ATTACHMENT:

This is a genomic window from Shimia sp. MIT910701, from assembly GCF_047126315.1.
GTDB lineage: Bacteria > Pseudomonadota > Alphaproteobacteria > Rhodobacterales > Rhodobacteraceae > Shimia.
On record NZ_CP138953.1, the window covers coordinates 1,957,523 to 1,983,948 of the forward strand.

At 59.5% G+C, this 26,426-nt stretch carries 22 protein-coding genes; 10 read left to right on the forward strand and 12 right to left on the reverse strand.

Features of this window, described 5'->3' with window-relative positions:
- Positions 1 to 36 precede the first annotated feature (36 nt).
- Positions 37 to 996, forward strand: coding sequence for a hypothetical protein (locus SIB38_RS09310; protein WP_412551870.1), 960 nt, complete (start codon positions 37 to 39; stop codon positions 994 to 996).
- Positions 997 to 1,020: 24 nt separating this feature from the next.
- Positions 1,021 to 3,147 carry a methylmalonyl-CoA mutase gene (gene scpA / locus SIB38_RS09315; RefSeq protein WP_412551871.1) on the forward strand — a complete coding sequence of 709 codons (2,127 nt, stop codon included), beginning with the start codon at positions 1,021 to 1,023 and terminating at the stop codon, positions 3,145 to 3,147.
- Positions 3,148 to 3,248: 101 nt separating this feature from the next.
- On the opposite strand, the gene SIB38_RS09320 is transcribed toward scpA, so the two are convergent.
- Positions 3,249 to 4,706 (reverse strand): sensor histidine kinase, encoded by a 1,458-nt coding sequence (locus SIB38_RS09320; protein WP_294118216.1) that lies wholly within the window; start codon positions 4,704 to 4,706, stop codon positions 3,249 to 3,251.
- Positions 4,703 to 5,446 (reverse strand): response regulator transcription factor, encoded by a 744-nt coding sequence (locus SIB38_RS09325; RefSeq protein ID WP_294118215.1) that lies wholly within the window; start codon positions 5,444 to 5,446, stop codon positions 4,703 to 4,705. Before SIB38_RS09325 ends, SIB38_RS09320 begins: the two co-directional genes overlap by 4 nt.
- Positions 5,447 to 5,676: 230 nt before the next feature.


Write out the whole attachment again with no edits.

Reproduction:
This is a genomic window from Shimia sp. MIT910701, from assembly GCF_047126315.1.
GTDB lineage: Bacteria > Pseudomonadota > Alphaproteobacteria > Rhodobacterales > Rhodobacteraceae > Shimia.
On record NZ_CP138953.1, the window covers coordinates 1,957,523 to 1,983,948 of the forward strand.

At 59.5% G+C, this 26,426-nt stretch carries 22 protein-coding genes; 10 read left to right on the forward strand and 12 right to left on the reverse strand.

Features of this window, described 5'->3' with window-relative positions:
- Positions 1 to 36 precede the first annotated feature (36 nt).
- Positions 37 to 996, forward strand: coding sequence for a hypothetical protein (locus SIB38_RS09310; protein WP_412551870.1), 960 nt, complete (start codon positions 37 to 39; stop codon positions 994 to 996).
- Positions 997 to 1,020: 24 nt separating this feature from the next.
- Positions 1,021 to 3,147 carry a methylmalonyl-CoA mutase gene (gene scpA / locus SIB38_RS09315; RefSeq protein WP_412551871.1) on the forward strand — a complete coding sequence of 709 codons (2,127 nt, stop codon included), beginning with the start codon at positions 1,021 to 1,023 and terminating at the stop codon, positions 3,145 to 3,147.
- Positions 3,148 to 3,248: 101 nt separating this feature from the next.
- On the opposite strand, the gene SIB38_RS09320 is transcribed toward scpA, so the two are convergent.
- Positions 3,249 to 4,706 (reverse strand): sensor histidine kinase, encoded by a 1,458-nt coding sequence (locus SIB38_RS09320; protein WP_294118216.1) that lies wholly within the window; start codon positions 4,704 to 4,706, stop codon positions 3,249 to 3,251.
- Positions 4,703 to 5,446 (reverse strand): response regulator transcription factor, encoded by a 744-nt coding sequence (locus SIB38_RS09325; RefSeq protein ID WP_294118215.1) that lies wholly within the window; start codon positions 5,444 to 5,446, stop codon positions 4,703 to 4,705. Before SIB38_RS09325 ends, SIB38_RS09320 begins: the two co-directional genes overlap by 4 nt.
- Positions 5,447 to 5,676: 230 nt before the next feature.